“It is true, of course, that Russia was our ally in 1943, and that our government was very friendly to the Soviets. But that was not why Song of Russia was made.” – Louis B. Mayer

Despite what Mayer said, no one who watches this film will see it as anything but a pro-Russia movie. It was directed by a Russian, Gregory Ratoff, and although it was filmed on the MGM lot in Culver City travelogue and documentary scenes of actual Russia are woven into the film to make audiences feel like they were there. We go on a tour of Moscow and we see real war footage. Nadja orders John a traditional Russian meal at a fancy restaurant. In order to get as many Russian terms into the scenes as possible, she goes a bit overboard and requests Borscht, beef stroganoff, zakuski, pirog and other Russian dishes. Tchaikovsky's music is the soundtrack of the movie making it a quasi-musical. Robert Taylor's John Meredith is ignorant of Russian culture so as he learns about Nadja's country the audience learns as well.

Susan Peters, Robert Taylor and Russia are the stars of this film but it's important to note some of the smaller performances by other well-known actors. Child actor Darryl Hickman plays Nadya's nephew and the script gives him some substantial scenes. Robert Benchley is under-utilized as Taylor's publicist and manager. Jacqueline White has a small and sorry role as a young resident of Tschaikowskoye. John Hodiak, Joan Loring and Tamara Shayne also appear in the movie.

I was impressed with Susan Peters' performance in this film. She aptly plays the piano (no body double or camera tricks were used) and she even does some traditional Russian dancing. She's a good match for Robert Taylor and holds her own in the picture.

Song of Russia is a WWII curio that has its place in movie history. It's a must-see for history buffs. For all it's pro-Russian sentiment, in the end audiences came away from it with one final message: America is the greatest nation of them all. Once you see the film you'll know what I mean. Whether you agree with this message or not, it was a fundamental principle that drove 1940s Hollywood.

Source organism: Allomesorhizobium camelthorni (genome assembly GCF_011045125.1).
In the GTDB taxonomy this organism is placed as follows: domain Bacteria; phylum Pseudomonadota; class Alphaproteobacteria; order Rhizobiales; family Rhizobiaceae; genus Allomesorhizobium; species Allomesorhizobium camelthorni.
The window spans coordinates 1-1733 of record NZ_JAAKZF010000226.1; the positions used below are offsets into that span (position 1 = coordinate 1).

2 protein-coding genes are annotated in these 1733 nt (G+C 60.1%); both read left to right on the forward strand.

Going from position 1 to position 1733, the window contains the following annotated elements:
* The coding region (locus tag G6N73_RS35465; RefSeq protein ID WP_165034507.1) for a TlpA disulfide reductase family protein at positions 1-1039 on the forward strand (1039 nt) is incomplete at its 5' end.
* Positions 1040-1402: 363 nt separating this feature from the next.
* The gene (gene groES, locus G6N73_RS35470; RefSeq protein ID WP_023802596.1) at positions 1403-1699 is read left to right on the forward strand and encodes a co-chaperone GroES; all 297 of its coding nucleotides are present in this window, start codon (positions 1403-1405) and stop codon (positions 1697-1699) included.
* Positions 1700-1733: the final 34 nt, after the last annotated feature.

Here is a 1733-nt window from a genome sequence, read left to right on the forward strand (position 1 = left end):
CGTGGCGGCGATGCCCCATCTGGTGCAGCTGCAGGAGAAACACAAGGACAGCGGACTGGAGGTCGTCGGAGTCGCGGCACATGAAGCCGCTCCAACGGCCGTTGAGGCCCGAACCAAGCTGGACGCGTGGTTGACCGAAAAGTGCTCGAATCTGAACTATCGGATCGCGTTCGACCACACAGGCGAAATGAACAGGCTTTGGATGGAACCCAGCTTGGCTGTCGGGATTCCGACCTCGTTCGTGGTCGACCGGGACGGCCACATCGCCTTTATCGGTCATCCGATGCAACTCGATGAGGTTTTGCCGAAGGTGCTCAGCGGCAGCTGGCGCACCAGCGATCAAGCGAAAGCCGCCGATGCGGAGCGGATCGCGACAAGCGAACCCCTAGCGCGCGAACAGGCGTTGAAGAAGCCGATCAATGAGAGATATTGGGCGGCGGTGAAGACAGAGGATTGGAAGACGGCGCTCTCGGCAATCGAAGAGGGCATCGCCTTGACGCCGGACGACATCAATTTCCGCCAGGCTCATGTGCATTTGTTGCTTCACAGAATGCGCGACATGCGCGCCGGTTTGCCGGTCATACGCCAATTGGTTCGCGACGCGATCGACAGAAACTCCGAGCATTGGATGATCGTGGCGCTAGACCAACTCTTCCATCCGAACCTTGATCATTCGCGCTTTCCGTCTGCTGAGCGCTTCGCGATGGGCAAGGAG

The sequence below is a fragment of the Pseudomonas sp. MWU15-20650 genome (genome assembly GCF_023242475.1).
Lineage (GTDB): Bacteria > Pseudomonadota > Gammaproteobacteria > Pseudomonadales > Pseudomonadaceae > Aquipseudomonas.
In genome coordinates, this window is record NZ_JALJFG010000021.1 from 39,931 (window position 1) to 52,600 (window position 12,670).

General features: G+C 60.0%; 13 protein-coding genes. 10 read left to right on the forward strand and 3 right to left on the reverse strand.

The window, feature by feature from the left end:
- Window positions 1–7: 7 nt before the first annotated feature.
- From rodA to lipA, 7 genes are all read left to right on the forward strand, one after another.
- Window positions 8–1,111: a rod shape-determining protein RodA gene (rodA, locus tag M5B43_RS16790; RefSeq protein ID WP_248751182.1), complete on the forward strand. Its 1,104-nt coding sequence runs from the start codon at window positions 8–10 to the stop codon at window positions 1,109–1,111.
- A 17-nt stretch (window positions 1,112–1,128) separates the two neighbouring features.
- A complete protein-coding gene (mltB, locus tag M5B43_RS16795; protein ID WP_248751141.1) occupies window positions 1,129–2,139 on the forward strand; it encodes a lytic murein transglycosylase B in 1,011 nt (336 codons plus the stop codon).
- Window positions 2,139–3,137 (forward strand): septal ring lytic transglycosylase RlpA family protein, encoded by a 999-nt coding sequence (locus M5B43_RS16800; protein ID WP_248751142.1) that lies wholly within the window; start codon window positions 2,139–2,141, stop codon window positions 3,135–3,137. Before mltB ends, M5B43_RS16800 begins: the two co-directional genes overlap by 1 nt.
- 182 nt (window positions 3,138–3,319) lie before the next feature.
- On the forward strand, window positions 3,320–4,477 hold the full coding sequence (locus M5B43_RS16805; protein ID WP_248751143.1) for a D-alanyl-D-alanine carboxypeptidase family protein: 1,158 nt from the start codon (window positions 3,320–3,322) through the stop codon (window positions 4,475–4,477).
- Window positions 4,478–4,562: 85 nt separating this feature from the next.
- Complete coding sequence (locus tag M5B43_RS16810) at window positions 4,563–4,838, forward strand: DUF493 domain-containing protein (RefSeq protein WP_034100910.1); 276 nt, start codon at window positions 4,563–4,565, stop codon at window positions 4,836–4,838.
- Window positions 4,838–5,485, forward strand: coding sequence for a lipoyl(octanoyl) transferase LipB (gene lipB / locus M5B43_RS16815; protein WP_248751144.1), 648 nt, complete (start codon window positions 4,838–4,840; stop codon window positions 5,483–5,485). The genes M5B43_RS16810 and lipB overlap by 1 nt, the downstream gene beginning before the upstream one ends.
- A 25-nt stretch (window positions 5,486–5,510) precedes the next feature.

Song of Russia (1944) is available from the Warner Archive on DVD-MOD.

Warner Archive Wednesday - On (random) Wednesdays, I review one title from the Warner Archive Collection.

TCM article on Song of Russia

Film Producer Denies Song of Russia Red

Monday, August 22, 2016

The Dawn of Technicolor: 1915-1935

The Dawn of Technicolor book

The Dawn of Technicolor: 1915-1935
by James Layton and David Pierce
448 pages - 9780935398281
February 2015
George Eastman House
Amazon - Barnes and Noble - Powells

Technicolor wasn't just a technology. It was a vision, a company, an aesthetic and a movement. Film scholars James Layton and David Pierce gave themselves the monumental task of detailing the early and complicated history of Technicolor. The end result was the book The Dawn of Technicolor published by George Eastman House (now known as the George Eastman Museum). The focus of this book iss the formative time between 1915 and 1935 when the film industry was still growing and changing and when the forces behind Technicolor defied all odds to bring color to the movies.

"In enduring these twenty challenging years, Technicolor solidified its position as a market leader in Hollywood and perfected its technology to set the standard for the industry." - Layton and Pierce

It's important to note that this book does not seek out to tell the history of Technicolor movies. Rather it seeks to tell the story of how Technicolor as a technology was invented, implemented and how it eventually became an industry standard.

"Motion pictures are an art form enabled by technology." - Layton and Pierce

The level of technical detail in this book can be overwhelming. It is not a light read but one that is worth the time of any serious film student or budding scholar. Layton and Pierce thoughtfully lay out the history of the company that started Kalmus, Comstock and Westcott, Inc. in Boston, grew into Technicolor which expanded over the years and eventually made it's permanent move to Hollywood. There is much detail about the important figures in the company, many of whom were engineers from MIT. Biographical inserts go into detail about the life and careers of these figures.